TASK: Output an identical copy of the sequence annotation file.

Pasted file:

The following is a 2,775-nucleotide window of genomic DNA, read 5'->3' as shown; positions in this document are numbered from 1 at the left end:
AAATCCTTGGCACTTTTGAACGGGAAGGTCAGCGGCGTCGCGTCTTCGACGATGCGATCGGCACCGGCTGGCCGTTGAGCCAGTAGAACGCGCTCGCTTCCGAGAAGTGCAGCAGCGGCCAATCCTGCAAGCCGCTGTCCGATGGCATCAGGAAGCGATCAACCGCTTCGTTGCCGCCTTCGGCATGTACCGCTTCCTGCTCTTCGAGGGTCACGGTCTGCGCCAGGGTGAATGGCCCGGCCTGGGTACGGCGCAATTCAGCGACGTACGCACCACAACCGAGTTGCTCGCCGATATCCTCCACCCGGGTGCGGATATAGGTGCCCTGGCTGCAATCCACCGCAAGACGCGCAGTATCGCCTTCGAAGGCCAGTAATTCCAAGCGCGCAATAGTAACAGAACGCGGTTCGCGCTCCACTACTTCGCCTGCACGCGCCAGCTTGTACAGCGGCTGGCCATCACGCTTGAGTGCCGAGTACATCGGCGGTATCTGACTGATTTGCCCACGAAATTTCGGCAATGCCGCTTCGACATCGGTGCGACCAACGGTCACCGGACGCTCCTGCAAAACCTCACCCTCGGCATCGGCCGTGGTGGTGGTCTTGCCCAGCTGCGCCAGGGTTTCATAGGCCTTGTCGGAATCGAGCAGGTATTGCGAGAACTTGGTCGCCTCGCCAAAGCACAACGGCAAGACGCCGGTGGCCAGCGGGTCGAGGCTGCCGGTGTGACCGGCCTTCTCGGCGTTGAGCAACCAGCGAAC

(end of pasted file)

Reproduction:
The following is a 2,775-nucleotide window of genomic DNA, read 5'->3' as shown; positions in this document are numbered from 1 at the left end:
AAATCCTTGGCACTTTTGAACGGGAAGGTCAGCGGCGTCGCGTCTTCGACGATGCGATCGGCACCGGCTGGCCGTTGAGCCAGTAGAACGCGCTCGCTTCCGAGAAGTGCAGCAGCGGCCAATCCTGCAAGCCGCTGTCCGATGGCATCAGGAAGCGATCAACCGCTTCGTTGCCGCCTTCGGCATGTACCGCTTCCTGCTCTTCGAGGGTCACGGTCTGCGCCAGGGTGAATGGCCCGGCCTGGGTACGGCGCAATTCAGCGACGTACGCACCACAACCGAGTTGCTCGCCGATATCCTCCACCCGGGTGCGGATATAGGTGCCCTGGCTGCAATCCACCGCAAGACGCGCAGTATCGCCTTCGAAGGCCAGTAATTCCAAGCGCGCAATAGTAACAGAACGCGGTTCGCGCTCCACTACTTCGCCTGCACGCGCCAGCTTGTACAGCGGCTGGCCATCACGCTTGAGTGCCGAGTACATCGGCGGTATCTGACTGATTTGCCCACGAAATTTCGGCAATGCCGCTTCGACATCGGTGCGACCAACGGTCACCGGACGCTCCTGCAAAACCTCACCCTCGGCATCGGCCGTGGTGGTGGTCTTGCCCAGCTGCGCCAGGGTTTCATAGGCCTTGTCGGAATCGAGCAGGTATTGCGAGAACTTGGTCGCCTCGCCAAAGCACAACGGCAAGACGCCGGTGGCCAGCGGGTCGAGGCTGCCGGTGTGACCGGCCTTCTCGGCGTTGAGCAACCAGCGAAC